Macbeth Questions and Answers
by William Shakespeare

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What does Macbeth's reaction to Lady Macbeth's death reveal about their relationship and his state of mind in Act 5?

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D. Reynolds eNotes educator | Certified Educator

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When Macbeth hears news of his wife's death he sounds indifferent, saying:
She should have died hereafter [at some point anyway].
He then launches into his famous "tomorrow and tomorrow" soliloquy about being weary of life. This shows that Macbeth is depressed, miserable, and consumed with self pity. He has changed drastically from the hopeful man with a conscience that he was in Act I.
He was a man who believed that becoming king would make all his dreams come true. Instead, becoming king has made his life a living nightmare. It has led him down a very bloody path, killed the humanity inside of him, and caused him to realize he is not fit for the crown. As Angus says of Macbeth at the beginning of Act V, scene 2
Now does he feel his title
Hang loose about him, like a giant’s robe
Upon a dwarfish thief
It must feel terrible to get the position you have long coveted and realize you are incompetent in it. Macbeth, his dreams dashed, can only hope, at this point, that against all odds, he can stave...

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jmmoeller | Student

In the "Tomorrow, and tomorrow, and tomorrow..." soliloquy, Macbeth articulates his profound despair at the news of Lady Macbeth's death. Leading up to this moment, Macbeth has been defined by his decisive and volatile action towards those who stood between him and the throne of Scotland. He comitted murder and treason against his closest allies at the behest of Lady Macbeth, who constantly encouraged him to garner more power.

Macbeth's shift into contemplative language following the news of his wife's death illustrates how hollow his personal desire for power is and has been throughout the play. Once Lady Macbeth dies, Macbeth immediately loses his lust for complete political dominance, replacing what was clear political intention with forlorn self-reflection:

"Tomorrow, and tomorrow, and tomorrow, Creeps in this petty pace from day to day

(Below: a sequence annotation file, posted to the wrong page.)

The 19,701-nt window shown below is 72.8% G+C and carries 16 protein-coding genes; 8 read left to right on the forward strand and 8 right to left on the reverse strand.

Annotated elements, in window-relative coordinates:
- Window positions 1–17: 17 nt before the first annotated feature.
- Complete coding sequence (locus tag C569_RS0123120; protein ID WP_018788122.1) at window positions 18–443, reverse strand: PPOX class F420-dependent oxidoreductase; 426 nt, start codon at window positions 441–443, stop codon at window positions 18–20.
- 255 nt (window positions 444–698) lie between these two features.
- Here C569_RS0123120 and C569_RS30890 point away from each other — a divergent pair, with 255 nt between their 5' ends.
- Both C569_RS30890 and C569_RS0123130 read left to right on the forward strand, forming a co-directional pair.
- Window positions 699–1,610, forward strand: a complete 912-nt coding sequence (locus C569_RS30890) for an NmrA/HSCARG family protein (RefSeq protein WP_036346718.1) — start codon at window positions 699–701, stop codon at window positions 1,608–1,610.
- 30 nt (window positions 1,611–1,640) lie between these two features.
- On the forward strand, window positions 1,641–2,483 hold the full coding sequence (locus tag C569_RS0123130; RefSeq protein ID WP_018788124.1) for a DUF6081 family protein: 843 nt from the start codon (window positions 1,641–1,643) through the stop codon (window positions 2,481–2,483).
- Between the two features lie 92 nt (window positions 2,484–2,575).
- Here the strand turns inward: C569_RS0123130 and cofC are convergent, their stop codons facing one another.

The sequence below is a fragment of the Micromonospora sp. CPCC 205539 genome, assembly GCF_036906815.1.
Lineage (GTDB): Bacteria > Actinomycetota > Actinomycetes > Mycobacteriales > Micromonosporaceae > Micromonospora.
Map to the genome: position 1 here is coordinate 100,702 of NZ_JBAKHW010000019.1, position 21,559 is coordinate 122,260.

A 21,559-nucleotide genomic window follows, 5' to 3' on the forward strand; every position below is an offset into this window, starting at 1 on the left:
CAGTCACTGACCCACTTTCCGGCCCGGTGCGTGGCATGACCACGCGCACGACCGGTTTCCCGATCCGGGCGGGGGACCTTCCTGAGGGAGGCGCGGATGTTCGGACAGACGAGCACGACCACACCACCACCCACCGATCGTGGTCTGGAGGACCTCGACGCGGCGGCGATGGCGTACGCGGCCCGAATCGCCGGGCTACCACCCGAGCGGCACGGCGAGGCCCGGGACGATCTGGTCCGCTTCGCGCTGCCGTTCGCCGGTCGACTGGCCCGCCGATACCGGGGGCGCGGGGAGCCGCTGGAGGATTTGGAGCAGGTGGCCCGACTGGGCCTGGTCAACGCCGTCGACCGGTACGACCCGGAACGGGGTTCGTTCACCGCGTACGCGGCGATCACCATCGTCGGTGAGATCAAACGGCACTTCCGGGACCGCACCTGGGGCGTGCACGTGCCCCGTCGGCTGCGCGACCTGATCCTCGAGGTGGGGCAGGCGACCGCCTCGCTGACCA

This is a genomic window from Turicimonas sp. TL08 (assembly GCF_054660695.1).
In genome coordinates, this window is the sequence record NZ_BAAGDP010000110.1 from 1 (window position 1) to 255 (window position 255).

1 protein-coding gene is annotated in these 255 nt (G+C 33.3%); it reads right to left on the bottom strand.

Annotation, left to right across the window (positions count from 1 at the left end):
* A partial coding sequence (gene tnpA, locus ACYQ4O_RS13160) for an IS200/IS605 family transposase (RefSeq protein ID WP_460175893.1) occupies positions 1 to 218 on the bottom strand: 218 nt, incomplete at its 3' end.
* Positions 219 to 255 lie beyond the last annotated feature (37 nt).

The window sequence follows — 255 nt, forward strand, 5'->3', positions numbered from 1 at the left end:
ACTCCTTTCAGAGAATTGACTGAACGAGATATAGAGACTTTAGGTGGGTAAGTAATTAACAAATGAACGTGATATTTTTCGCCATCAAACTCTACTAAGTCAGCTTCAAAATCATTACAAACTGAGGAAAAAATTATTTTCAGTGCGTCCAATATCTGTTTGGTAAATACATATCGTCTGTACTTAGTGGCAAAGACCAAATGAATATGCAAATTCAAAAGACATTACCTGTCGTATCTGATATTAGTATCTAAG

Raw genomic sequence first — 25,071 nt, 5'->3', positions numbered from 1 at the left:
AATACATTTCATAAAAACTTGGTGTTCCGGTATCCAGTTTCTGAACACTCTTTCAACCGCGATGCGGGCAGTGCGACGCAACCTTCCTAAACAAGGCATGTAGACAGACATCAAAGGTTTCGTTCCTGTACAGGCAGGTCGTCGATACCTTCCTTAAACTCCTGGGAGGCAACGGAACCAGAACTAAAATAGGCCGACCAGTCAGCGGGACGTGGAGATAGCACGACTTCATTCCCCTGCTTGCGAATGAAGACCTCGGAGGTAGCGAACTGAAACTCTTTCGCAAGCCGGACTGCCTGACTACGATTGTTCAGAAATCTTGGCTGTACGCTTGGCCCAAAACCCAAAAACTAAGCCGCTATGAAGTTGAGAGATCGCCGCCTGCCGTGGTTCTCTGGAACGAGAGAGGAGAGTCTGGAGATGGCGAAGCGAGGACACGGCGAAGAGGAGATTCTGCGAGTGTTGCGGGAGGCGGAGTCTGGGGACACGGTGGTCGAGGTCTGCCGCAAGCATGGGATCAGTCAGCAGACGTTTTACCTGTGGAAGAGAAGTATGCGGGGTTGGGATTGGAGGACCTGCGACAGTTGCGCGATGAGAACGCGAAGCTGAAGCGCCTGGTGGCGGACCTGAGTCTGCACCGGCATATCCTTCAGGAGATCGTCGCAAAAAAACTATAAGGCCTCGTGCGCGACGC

To the last syllable of recorded time,
And all our yesterdays have lighted fools
The way to dusty death. Out, out, brief candle! Life’s but a walking shadow, a poor player
That struts and frets his hour upon the stage
And then is heard no more. It is a tale
Told by an idiot, full of sound and fury,
Signifying nothing" (Shakespeare, 5.5.19–28).

In addition to illustrating his resignation from the Machiavellian thirst for political power that defined his machinations up to this point, the text also signifies Macbeth's return to the same introspection he employed in the first and second acts. Macbeth has become more craven with the play's progression, and seemed completely lost to it until this moment. He suddenly comprehends the futility of human existence in the face of inevitable death. With Lady Macbeth no longer at his side, Macbeth has no desire to continue his quest for power, but, recognizing that he's come too far, decides he must push forward and face his own demise.

lobo102 | Student

When told of his wife's death, Macbeth had many things on his mind like 10,000 English soldiers.

katie442 | Student

im sorry i just had to completely disagree with missmcrae i do not think Macbeth totally does not love his wife but his mental state is degenerating and his mind is so poisoned with guilt that he can not think of anything but staying alive and fulfilling his wifes wishes of him being king!

thanks xxx

missmacrae | Student

Macbeths reaction to Lady macbeths death clearly states that he does not love her. At all. He is to wrapped up in his own twisted life and his battles to care.